By Rob Capriccioso
The State Department, charged with overseeing transnational economic developments, confirmed the rejection on January 18. Officials there also made clear that the Obama administration will allow the company that owns the pipeline, TransCanada, to reapply for a permit to build through the U.S. after it develops an alternate route around Nebraska’s Sandhills.
“Earlier today, I received the Secretary of State’s recommendation on the pending application for the construction of the Keystone XL Pipeline,” President Barack Obama said in a statement. “As the State Department made clear last month, the rushed and arbitrary deadline insisted on by Congressional Republicans prevented a full assessment of the pipeline’s impact, especially the health and safety of the American people, as well as our environment. As a result, the Secretary of State has recommended that the application be denied. And after reviewing the State Department’s report, I agree.
“This announcement is not a judgment on the merits of the pipeline, but the arbitrary nature of a deadline that prevented the State Department from gathering the information necessary to approve the project and protect the American people,” Obama added.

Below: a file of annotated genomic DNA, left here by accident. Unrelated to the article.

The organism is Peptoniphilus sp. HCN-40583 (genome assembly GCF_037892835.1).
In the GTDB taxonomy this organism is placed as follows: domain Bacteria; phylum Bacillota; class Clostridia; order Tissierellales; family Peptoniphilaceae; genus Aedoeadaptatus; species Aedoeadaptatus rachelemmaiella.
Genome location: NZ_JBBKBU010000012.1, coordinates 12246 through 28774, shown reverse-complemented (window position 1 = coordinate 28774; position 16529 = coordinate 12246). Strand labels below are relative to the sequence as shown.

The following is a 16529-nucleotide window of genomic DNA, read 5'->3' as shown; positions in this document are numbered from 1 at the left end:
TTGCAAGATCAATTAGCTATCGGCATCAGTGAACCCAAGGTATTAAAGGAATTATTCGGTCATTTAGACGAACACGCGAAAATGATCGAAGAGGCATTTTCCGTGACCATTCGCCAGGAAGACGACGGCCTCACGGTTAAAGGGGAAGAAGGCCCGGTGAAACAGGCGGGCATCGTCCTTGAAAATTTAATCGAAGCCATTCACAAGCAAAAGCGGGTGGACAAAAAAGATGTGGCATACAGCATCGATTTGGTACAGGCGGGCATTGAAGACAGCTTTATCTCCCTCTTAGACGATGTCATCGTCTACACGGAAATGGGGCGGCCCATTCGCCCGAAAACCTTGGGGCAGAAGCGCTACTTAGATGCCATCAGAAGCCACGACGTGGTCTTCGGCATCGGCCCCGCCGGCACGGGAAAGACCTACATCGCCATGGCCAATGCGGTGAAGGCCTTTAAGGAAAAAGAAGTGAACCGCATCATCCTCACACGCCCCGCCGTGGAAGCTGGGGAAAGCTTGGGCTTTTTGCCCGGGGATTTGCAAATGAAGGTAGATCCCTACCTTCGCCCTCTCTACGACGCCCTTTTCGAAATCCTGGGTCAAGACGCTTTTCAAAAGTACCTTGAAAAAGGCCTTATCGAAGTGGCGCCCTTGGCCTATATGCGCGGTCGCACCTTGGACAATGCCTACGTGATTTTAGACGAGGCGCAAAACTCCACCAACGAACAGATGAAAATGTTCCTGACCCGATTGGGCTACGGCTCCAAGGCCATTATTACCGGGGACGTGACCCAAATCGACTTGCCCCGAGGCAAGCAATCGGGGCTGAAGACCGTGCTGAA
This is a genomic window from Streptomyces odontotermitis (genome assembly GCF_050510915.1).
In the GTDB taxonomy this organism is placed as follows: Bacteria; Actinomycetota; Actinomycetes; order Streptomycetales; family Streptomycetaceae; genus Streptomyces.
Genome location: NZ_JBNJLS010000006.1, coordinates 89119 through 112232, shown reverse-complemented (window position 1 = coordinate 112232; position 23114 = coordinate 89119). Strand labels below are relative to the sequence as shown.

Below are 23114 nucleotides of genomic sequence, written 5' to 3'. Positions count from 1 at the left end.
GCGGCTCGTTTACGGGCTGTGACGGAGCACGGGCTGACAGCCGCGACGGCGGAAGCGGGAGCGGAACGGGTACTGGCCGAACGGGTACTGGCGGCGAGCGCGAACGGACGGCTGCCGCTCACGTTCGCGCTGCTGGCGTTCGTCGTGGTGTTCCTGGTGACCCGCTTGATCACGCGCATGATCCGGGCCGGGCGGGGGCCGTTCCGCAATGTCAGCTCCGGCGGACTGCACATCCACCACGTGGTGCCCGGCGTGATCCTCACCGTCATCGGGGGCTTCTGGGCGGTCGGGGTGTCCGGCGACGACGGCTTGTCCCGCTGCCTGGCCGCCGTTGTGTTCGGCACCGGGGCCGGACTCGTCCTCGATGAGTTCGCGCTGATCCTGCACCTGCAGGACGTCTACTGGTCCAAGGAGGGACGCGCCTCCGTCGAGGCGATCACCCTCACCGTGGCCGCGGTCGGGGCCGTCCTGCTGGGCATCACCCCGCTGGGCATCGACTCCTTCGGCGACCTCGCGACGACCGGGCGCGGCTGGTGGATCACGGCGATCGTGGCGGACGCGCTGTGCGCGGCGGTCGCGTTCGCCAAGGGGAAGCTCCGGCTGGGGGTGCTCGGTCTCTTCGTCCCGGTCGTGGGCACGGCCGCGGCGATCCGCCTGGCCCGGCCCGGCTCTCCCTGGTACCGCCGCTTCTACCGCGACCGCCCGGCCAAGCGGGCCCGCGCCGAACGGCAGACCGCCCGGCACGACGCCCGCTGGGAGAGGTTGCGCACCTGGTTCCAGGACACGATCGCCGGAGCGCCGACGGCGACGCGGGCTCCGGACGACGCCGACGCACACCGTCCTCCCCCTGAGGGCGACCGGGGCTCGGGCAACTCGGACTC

By Clayton Thomas-Muller
“I say miigwetch, thank you, to the Creator for giving President Obama and the U.S. Department of State the courage, strength and wisdom to deny the presidential permit for the Keystone XL Pipeline. Lifting up this issue as a Native rights issue bringing our tribal grassroots and governmental leaders together with environmentalist and private land owners of the prairie lands sent a message loud and clear that this was the right thing to do,” said Marty Cobenais, lead pipeline organizer with IEN.
Debra White Plume, a grandmother of the Oglala Lakota Oyate who was arrested in the Washington DC protest of the pipeline says, “Rejection of the Keystone XL oil pipeline is a reason to celebrate! At least that source of contamination that was a threat of our drinking water sources, the Missouri River, and the Ogallala Aquifer has been removed. Now we just have to stop the uranium mining that is poisoning the aquifer every day.”
“President Obama and the State Department deserve our thanks for having the foresight and courage to reject the permit application for the pipeline. The stated number of jobs on the project was so inflated that it started to outweigh the health, environmental and climate impacts being experienced by the Cree, Dene and Métis communities living downstream from the tar sands in Canada. In any of these carbon intense fossil fuel developments, and its pipeline infrastructures, economic externality costs have to be thoroughly assessed,” said Pat Spears, President of Intertribal Council on Utility Policy, based in South Dakota. “In the Northern Plains our tribes have alternatives for clean renewable energy.”
“This is one battle won for our Mother Earth,” said Clayton Thomas-Muller, campaign coordinator with IEN Canadian Indigenous Tar Sands Campaign. “Other pipeline battles linked to the Canadian tar sands continue. We remain vigilant in our work with First Nations in Canada and grassroots leaders to halt the tar sands. We are working with activists in British Columbia to stop the proposed Enbridge Northern Gateway pipeline, and other pipelines throughout Canada.”